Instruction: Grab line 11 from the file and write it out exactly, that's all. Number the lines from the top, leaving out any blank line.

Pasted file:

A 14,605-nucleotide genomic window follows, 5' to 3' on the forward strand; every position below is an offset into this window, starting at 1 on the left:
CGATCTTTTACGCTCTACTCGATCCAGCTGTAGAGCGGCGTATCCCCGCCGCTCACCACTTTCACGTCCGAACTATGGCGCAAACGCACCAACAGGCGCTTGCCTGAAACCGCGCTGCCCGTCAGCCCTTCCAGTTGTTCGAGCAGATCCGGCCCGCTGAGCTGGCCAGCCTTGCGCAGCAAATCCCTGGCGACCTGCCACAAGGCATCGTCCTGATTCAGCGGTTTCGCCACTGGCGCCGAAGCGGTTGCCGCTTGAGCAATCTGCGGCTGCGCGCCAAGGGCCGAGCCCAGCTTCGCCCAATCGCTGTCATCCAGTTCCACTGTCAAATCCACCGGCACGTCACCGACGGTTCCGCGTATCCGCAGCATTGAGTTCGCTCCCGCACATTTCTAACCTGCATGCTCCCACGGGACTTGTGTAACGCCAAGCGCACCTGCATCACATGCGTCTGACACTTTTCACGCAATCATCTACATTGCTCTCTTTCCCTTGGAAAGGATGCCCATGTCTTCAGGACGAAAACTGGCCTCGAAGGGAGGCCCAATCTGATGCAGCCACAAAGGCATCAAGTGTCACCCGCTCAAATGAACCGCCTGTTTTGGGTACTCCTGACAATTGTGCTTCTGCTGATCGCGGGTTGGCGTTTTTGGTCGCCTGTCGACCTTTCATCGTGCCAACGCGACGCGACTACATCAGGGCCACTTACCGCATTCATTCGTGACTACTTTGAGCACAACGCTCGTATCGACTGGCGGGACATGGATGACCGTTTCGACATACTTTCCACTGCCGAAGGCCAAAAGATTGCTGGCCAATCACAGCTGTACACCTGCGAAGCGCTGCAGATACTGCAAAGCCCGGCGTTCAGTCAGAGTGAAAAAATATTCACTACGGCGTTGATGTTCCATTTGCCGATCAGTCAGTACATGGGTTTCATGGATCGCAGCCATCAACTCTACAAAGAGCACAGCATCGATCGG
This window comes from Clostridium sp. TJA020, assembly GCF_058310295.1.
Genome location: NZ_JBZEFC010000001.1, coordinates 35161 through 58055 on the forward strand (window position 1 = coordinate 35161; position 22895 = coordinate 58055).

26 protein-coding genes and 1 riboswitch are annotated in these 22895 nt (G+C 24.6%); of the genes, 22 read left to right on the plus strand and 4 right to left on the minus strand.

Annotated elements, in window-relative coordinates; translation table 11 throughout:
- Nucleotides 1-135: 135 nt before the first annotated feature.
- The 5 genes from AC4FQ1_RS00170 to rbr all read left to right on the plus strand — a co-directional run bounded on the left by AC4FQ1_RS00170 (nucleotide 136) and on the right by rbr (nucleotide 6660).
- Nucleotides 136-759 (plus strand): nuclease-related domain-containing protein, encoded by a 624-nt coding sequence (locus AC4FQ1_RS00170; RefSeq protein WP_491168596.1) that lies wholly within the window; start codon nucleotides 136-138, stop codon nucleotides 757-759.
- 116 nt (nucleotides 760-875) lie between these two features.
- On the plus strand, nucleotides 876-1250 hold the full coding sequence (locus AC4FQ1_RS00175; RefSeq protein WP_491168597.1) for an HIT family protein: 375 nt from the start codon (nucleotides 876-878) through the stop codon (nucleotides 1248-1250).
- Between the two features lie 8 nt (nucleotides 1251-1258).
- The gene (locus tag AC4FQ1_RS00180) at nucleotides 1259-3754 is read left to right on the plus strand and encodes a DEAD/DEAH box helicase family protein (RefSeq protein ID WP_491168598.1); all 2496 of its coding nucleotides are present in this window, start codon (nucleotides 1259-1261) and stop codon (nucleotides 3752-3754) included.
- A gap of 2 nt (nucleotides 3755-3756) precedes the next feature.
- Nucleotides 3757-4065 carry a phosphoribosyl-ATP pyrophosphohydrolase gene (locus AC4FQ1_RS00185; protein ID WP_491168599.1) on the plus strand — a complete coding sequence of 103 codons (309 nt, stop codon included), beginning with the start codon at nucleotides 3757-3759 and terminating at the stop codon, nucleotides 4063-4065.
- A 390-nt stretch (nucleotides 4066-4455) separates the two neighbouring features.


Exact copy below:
- On the plus strand, nucleotides 876-1250 hold the full coding sequence (locus AC4FQ1_RS00175; RefSeq protein WP_491168597.1) for an HIT family protein: 375 nt from the start codon (nucleotides 876-878) through the stop codon (nucleotides 1248-1250).